Call it the Big Selloff—America is headed toward a future in which fewer people own the spaces they call home. The effective homeownership rate, which excludes borrowers whose homes are underwater, stands at 62 percent, down from 69 percent in 2006, according to a 2010 report by the New York Federal Reserve.
As more people move from owning to renting, apartment vacancy rates have fallen fast, from 8 percent in 2009 to 5.6 percent in third quarter 2011. That’s pushed up rents in all markets by 2.5 percent, including apartments and single-family homes, to an average of $846 nationwide, according to Local Market Monitor, a home price forecaster. For a two-bedroom dwelling, the average rent was at $1,020 in June 2011.
Those trends are just the beginning, concludes a July report from investment bank Morgan Stanley: the United States is becoming a nation of renters and home ownership will keep falling. And that, say some experts, could be good for the country.
This dramatic change, triggered by the 2008 housing collapse, has shifted people’s views of home ownership. The number of those who consider a home a safe investment fell from 83 percent in 2003 to 66 percent this year, according to a survey by Fannie Mae and two other organizations. In another poll last April, commissioned by real estate data firms RealtyTrac and Trulia, 40 percent of renters questioned said they plan never to buy a home. Another reason—many baby boom retirees don’t want the burden of home repairs, rising property taxes and other responsibilities.
All very interesting. But for many working Americans, according to the the Center for Housing Policy, affordable housing, owned or rented, is out of reach. For instance, the center's latest edition of Paycheck to Paycheck took a look at five categories of workers we see a lot of during the holiday season: delivery truck drivers, mail carriers, retail salespersons, retail assistant managers, stock clerks.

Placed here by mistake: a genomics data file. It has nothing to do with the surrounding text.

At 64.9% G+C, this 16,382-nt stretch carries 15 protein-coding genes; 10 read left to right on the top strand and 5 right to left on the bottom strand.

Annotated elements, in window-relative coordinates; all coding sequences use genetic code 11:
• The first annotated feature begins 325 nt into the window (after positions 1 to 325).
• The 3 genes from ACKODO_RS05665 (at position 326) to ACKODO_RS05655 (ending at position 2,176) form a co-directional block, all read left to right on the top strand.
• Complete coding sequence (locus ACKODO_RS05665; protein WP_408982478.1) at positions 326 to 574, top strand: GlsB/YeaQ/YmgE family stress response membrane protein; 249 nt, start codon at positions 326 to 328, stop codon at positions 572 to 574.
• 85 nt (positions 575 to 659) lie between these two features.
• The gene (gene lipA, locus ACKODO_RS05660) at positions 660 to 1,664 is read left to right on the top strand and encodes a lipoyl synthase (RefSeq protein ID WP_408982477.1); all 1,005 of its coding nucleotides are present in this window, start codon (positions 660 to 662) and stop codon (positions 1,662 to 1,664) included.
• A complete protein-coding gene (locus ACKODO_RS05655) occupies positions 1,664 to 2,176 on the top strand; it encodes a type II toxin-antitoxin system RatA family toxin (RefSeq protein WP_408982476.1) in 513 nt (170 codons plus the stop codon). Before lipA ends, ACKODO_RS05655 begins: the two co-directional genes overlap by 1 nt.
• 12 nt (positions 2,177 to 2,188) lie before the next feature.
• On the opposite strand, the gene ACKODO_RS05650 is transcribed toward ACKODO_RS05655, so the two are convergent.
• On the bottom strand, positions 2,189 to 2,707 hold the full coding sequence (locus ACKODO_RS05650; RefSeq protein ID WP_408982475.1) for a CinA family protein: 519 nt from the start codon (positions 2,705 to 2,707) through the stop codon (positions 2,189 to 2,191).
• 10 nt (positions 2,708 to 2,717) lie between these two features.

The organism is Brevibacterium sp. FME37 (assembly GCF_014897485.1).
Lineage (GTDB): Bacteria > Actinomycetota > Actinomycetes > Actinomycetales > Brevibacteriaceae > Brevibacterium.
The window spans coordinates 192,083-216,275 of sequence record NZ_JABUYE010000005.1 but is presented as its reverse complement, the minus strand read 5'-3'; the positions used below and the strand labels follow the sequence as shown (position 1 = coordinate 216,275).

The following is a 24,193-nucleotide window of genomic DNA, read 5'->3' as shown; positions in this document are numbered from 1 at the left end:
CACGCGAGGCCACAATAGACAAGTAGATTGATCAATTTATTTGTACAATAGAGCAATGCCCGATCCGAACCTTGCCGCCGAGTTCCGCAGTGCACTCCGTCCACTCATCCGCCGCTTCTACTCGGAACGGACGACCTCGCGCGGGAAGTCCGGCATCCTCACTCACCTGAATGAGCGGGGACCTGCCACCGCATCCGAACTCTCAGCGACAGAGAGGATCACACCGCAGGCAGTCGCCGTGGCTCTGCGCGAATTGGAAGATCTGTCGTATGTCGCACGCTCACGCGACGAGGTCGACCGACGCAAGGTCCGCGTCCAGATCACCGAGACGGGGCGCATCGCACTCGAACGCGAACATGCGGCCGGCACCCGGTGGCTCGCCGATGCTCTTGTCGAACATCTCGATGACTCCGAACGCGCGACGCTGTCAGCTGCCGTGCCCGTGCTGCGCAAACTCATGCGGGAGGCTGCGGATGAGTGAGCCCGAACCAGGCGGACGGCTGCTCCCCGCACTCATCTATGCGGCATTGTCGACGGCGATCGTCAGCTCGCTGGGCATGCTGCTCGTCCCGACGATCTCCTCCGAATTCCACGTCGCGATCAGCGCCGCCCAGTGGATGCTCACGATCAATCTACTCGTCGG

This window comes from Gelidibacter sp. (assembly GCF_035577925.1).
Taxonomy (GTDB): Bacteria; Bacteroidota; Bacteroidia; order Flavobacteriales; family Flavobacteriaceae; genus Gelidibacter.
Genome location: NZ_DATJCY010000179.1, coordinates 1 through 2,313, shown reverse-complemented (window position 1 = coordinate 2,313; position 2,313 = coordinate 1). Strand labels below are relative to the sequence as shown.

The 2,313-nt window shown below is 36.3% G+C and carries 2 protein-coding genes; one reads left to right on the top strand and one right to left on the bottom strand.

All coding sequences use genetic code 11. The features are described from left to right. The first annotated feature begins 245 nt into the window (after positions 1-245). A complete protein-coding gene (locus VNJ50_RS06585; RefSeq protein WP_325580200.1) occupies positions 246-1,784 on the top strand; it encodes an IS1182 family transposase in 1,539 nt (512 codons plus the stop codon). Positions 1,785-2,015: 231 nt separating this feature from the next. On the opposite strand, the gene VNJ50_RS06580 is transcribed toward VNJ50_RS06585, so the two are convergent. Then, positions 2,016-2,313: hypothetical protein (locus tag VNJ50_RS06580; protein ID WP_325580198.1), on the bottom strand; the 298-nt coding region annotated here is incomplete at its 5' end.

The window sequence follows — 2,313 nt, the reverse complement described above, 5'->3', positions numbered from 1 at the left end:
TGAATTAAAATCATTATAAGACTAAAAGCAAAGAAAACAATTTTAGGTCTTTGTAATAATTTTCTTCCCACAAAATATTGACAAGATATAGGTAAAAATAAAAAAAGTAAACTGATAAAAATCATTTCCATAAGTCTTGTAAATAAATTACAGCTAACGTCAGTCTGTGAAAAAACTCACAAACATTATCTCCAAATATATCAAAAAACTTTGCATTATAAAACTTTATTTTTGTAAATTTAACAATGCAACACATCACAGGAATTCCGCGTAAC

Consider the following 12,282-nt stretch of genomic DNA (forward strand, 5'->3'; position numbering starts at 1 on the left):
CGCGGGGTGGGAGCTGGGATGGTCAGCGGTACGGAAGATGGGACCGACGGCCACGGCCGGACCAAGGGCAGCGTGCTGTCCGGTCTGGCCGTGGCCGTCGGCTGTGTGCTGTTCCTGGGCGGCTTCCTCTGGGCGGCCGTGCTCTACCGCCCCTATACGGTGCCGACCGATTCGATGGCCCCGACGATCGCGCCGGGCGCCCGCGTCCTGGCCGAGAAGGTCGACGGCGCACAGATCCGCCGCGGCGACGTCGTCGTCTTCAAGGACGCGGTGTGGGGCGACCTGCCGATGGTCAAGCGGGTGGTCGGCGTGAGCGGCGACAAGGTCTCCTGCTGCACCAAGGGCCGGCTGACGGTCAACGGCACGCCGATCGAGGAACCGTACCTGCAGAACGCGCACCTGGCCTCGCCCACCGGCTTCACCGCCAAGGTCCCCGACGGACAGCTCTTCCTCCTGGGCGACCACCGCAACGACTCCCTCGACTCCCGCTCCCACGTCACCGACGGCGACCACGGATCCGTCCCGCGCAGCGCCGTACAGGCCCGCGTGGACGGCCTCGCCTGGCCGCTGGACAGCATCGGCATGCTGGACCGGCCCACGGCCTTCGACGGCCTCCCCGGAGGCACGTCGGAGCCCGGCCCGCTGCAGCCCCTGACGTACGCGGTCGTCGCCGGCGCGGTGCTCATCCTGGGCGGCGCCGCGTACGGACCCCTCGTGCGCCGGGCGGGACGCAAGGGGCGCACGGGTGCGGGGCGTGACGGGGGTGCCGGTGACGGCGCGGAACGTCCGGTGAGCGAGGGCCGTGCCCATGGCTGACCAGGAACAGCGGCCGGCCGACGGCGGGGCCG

Despite sizable declines in home prices since the peak of the housing market in 2006 only one of these five jobs—mail carrier—earns enough to afford to buy housing at typical prices nationwide. ... Rent for a two bedroom apartment is almost as difficult to afford, with only mail carriers and assistant managers able to afford to the national average fair market rent.
These findings underscore the fundamental gap between wages for retail workers and
the cost of housing. Even after record home price declines, retail workers do not generally earn enough to afford to buy a median-priced home. With rents actually increasing (modestly), these workers face considerable difficulties affording their housing costs.
It is also worth noting that housing prices in the third quarter of 2011 – the most recent data available—were essentially the same or higher than they were in the fourth quarter of 2009 in 58 percent of the metro areas studied.
Blast from the Past. At Daily Kos on this date in 2003:
I went to see The Two Towers last night, and I enjoyed it immensely – although not quite as much as the first Lord of the Rings movie, for esthetic reasons I won’t bother with here.
My real problem with the movie—the one I do want to talk about—is political, and it applies to the entire Lord of the Rings saga. As much as I love and admire Tolkien’s books, and Peter Jackson’s brilliant adaptations, I think it’s probably unfortunate these particular stories are being re-injected into the popular culture at this particular moment in history.
My fears were best captured in a single scene from The Two Towers, in which the traitorous and lecherous Grima Wormtongue accuses one of King Theoden’s bravest soldiers of being a "warmonger." This at a time when the foul orc brigades of the evil wizard Saruman are overrunning Theoden’s kingdom.
The scene is unquestionably effective—and true to the spirit, if not the precise text, of Tolkien’s original. But it also comes dangerously close to an Ann Coulter view of the world, in which anyone who seeks to avoid war is, by definition, either a traitor, a terrorist stooge, or both.
The entire Lord of the Rings saga can—and has been—interpreted the same way: As a parable for our times, a mythic lesson in the virtue and necessity of moral clarity in the face of evil. ...